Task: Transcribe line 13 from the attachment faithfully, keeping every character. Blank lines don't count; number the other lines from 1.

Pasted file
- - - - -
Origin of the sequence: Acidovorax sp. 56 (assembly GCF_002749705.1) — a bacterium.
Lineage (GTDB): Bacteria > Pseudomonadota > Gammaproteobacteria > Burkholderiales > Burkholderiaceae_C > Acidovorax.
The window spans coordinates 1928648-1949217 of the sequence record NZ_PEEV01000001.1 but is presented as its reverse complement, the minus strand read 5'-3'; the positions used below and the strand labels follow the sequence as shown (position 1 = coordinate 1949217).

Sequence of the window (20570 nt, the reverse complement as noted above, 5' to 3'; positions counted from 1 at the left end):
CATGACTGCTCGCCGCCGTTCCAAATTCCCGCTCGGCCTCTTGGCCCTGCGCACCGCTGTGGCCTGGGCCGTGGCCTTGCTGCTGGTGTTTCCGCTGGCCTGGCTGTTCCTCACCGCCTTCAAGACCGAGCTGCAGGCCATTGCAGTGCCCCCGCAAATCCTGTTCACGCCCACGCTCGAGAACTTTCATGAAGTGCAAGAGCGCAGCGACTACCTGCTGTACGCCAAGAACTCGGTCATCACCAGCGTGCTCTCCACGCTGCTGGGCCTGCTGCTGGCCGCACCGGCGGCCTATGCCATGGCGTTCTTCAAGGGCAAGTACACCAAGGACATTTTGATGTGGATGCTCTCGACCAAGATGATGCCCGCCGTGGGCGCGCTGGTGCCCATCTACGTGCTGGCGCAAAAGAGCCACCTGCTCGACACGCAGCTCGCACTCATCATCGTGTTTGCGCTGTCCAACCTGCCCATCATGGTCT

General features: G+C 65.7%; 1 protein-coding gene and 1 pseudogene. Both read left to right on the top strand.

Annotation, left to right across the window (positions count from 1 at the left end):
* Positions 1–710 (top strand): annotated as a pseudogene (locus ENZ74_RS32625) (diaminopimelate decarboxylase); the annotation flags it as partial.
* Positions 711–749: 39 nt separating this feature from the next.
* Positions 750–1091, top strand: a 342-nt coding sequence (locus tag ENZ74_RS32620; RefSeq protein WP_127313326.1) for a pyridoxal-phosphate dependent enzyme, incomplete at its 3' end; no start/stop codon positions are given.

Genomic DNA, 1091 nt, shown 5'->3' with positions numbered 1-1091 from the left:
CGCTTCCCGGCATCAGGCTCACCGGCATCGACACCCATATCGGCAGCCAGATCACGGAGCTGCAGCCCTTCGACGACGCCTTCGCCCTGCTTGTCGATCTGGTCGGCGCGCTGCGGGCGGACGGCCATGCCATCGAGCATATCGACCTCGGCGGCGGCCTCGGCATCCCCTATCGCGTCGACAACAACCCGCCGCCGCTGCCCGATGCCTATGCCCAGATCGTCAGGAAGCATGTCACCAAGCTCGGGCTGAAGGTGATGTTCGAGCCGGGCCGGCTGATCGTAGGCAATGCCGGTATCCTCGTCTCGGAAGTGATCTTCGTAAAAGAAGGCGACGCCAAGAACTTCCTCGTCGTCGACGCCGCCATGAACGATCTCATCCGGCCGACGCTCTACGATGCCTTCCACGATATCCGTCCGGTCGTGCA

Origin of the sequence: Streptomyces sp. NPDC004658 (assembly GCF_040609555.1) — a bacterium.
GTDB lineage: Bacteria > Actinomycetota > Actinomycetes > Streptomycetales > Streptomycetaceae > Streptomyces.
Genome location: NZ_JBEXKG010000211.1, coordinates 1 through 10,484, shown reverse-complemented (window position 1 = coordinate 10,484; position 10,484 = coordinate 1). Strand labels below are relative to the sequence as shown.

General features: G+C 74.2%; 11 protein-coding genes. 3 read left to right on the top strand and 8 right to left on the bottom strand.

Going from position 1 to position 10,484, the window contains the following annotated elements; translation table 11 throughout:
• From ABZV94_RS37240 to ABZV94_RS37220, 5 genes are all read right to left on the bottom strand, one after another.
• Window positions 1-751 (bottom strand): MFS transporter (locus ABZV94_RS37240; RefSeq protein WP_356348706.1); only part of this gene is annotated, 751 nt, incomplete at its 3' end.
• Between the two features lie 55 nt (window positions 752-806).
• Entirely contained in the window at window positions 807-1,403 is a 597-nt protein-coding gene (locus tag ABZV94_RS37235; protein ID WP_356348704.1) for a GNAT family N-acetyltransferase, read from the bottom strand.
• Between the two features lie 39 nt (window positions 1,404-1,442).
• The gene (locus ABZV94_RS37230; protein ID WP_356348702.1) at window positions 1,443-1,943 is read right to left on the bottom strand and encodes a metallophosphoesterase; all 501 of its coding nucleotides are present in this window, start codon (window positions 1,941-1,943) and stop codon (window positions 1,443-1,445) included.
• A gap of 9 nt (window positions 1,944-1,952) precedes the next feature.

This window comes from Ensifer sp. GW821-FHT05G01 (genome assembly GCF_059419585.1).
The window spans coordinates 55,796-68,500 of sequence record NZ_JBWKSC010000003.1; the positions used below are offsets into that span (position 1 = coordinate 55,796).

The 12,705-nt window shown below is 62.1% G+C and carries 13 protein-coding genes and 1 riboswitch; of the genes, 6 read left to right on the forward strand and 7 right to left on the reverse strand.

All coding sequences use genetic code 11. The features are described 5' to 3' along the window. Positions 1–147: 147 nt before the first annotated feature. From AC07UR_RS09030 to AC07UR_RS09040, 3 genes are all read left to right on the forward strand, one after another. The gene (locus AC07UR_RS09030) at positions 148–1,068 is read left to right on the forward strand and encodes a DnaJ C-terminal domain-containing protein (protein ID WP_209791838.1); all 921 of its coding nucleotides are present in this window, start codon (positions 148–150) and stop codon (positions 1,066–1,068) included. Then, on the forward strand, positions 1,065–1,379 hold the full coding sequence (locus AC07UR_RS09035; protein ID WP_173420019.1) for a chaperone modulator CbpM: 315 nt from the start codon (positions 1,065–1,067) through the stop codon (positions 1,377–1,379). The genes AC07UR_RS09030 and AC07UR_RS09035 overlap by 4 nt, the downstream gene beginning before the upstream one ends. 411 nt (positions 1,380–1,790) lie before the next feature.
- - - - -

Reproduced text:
Origin of the sequence: Streptomyces sp. NPDC004658 (assembly GCF_040609555.1) — a bacterium.